By Marco Passoni
“No K-pop on a dead planet”. That is the slogan of Kpop4Planet, a group of predominantly young Gen Z and Millennial fans who have made headlines calling on brands which use K-Pop stars as brand ambassadors to do more for the planet.
Recently, the group has been in the news for calling out major luxury names, including Chanel, Cartier, Yves Saint Laurent and BVLGARI, because members of the popular band Blackpink are ambassadors for the fashion houses.
This is a great example of how young people are getting involved with not just environmental issues, but the retail sector and its efforts on sustainability. Shoppers today are not just consumers of products. They want to feel a link and affinity with brands and they want those brands to reflect and share their ideals, especially on sustainability and ethical concerns. These fans have similar expectations of the celebrities and media personalities who they champion and support. So, when those celebrity faces begin to work with brands, the expectations for those brands only rise – with the benefit of a celebrity brand ambassador bringing new eyes to your brand comes greater expectation.
Shoppers today are not just consumers of products. They want to feel a link and affinity with brands and they want those brands to reflect and share their ideals, especially on sustainability and ethical concerns.
The Kpop4Planet group is a great example of how important this activism among young shoppers is becoming, because K-pop is a multi-billion dollar industry and that is a lot of spending power locked up in young people who are not asking brands and their favourite stars to do better – they expect them to do so. And that is a valuable market to leave in the balance by refusing to do the right thing.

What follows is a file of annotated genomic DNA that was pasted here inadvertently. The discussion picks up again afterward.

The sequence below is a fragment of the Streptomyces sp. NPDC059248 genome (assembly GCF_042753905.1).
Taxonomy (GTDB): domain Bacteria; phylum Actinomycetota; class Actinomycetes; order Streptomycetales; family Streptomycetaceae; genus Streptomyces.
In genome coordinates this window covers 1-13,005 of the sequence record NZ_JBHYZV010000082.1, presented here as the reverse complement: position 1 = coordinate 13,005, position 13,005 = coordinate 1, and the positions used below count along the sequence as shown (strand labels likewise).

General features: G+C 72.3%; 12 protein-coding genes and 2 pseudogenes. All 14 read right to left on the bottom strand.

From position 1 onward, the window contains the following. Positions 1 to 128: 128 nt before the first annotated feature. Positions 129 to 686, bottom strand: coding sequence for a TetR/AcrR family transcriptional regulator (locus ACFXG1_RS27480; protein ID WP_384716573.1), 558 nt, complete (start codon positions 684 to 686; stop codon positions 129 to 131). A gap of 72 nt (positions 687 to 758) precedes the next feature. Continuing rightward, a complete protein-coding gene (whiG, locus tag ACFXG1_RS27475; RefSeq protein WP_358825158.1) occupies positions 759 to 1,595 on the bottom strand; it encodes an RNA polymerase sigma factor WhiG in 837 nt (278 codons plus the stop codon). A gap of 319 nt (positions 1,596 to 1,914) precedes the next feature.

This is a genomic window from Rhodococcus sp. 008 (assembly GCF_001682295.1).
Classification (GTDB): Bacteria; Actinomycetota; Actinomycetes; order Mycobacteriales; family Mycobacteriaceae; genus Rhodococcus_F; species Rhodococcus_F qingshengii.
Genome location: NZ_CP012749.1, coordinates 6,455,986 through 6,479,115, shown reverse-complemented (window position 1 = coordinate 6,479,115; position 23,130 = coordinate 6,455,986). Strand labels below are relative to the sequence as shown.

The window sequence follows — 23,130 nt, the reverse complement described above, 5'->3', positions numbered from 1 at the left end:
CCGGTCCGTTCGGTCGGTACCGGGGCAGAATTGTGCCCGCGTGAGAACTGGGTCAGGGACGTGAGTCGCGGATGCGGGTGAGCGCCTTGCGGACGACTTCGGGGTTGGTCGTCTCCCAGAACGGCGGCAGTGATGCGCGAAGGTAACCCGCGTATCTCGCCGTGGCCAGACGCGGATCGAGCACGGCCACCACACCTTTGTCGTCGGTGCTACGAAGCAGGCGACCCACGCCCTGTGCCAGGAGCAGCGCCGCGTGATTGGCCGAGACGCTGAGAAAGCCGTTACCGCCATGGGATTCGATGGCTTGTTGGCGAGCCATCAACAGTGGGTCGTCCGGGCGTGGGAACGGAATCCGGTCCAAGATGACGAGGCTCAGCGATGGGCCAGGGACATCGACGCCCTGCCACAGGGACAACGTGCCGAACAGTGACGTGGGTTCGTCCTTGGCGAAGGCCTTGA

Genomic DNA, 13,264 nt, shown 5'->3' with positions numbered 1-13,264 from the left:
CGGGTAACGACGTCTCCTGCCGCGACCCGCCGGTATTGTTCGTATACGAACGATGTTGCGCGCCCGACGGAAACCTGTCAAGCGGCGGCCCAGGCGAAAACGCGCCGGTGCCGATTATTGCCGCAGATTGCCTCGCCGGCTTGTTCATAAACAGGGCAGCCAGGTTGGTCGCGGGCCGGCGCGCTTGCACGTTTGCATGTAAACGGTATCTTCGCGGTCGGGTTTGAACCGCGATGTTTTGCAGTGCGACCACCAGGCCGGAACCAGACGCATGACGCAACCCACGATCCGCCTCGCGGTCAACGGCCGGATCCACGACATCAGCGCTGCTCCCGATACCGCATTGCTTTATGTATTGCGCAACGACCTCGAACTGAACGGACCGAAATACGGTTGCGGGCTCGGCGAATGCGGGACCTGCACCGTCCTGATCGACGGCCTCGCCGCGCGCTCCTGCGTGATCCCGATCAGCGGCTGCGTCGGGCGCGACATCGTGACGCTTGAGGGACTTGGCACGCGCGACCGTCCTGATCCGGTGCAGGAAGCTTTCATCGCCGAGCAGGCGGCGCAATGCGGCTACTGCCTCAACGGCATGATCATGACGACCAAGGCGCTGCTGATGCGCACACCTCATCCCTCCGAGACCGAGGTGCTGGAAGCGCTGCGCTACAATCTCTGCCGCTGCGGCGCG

The truth is that brands should already be acting. Climate change and sustainability are not new topics and they are something which every business should be right on top of already. But that is not the case. So now, shoppers are demanding action and rather than brands being able to lead the way, they must meet the expectations of their customers.
Now, shoppers are demanding action on climate change and sustainability – and rather than brands being able to lead the way, they must meet the expectations of their customers.
For me, this is a failing by parts of the luxury and retail sector. Leading brands set themselves up as aspirational. Our sector should be setting the pace and inspiring action from others. But now young shoppers, who will fast become a dominant force in the market, are taking the initiative, so it is time to follow their lead.
The passion of groups such as Kpop4Planet is reflected across this younger demographic, both as groups and individuals, and a failure to act will lead to lost support. Long-term, that means lost income and, possibly, a lost future. There may be no K-pop on a dead planet, but there is no retail either, and there is no future for brands who do not join the fight to save the planet.